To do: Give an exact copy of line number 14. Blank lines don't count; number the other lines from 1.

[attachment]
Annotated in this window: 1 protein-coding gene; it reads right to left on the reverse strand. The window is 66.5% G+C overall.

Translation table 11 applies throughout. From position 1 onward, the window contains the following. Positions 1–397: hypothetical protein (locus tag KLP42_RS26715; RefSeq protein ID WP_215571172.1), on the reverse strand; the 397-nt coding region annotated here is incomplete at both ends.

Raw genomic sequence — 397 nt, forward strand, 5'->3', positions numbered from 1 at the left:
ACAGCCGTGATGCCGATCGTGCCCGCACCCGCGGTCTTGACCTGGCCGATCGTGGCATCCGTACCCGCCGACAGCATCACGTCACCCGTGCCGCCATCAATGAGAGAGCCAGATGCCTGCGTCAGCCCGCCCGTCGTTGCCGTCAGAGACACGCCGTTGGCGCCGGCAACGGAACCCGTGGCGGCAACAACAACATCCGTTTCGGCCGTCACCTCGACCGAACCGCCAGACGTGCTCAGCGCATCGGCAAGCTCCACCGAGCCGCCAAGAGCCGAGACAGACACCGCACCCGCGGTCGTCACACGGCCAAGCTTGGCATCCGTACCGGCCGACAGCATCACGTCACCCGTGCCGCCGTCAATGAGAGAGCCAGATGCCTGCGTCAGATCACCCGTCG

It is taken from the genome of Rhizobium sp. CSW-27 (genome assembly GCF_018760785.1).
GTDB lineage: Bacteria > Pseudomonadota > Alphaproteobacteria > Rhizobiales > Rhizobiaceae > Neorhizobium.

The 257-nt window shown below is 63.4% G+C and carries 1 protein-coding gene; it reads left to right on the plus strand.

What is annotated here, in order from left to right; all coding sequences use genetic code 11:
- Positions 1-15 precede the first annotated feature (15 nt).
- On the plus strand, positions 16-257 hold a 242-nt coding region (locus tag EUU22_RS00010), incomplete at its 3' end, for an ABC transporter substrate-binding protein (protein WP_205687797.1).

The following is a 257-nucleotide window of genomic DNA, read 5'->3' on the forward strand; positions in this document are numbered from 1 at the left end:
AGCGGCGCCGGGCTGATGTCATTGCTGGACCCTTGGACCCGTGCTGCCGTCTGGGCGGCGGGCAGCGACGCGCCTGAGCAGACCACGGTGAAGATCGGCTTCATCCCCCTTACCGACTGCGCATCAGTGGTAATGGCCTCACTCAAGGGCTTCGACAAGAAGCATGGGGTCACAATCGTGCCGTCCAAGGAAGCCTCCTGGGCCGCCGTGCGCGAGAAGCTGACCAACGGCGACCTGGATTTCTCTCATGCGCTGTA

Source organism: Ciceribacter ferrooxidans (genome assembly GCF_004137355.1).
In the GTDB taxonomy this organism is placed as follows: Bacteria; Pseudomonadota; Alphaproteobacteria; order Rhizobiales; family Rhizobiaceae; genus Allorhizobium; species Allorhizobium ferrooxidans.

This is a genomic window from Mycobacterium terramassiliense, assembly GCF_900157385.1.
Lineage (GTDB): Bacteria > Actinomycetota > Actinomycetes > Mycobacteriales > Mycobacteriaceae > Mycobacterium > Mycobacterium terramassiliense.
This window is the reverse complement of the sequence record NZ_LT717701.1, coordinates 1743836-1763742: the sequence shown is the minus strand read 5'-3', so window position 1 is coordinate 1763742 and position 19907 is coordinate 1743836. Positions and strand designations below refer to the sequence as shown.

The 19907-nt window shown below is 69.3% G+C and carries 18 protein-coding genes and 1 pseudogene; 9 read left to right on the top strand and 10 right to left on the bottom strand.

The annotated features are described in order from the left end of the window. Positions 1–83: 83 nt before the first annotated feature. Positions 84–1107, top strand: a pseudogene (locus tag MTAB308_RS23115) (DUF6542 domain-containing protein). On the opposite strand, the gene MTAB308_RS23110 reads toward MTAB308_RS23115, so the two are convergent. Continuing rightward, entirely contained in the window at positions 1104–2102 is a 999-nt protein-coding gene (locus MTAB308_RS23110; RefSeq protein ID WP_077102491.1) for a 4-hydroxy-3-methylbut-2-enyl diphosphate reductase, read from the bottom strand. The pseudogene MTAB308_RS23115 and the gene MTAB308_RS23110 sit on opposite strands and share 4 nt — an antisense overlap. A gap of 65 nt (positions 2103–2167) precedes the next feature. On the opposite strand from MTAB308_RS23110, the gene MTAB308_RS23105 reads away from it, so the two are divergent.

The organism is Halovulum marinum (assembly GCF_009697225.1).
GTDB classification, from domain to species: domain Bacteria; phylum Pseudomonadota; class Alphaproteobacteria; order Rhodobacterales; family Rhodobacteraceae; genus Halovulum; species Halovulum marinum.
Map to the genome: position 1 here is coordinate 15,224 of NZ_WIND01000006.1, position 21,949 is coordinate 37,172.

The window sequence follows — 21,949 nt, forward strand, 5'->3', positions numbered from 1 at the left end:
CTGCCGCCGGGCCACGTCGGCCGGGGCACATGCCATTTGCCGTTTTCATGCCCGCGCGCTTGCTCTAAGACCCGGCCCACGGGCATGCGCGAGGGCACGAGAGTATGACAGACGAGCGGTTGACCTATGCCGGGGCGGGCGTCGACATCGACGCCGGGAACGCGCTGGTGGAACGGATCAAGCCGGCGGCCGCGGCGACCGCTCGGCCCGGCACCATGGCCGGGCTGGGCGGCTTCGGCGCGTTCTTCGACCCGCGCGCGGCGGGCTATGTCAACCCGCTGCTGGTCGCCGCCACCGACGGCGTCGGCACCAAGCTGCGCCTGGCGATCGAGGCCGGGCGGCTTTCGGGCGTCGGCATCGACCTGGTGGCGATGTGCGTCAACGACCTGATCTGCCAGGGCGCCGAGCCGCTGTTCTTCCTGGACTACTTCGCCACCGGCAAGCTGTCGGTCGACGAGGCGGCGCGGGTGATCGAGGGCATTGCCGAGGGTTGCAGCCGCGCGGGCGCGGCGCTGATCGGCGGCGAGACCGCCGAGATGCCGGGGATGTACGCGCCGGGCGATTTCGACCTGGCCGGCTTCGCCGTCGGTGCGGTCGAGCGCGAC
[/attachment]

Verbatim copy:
In the GTDB taxonomy this organism is placed as follows: Bacteria; Pseudomonadota; Alphaproteobacteria; order Rhizobiales; family Rhizobiaceae; genus Allorhizobium; species Allorhizobium ferrooxidans.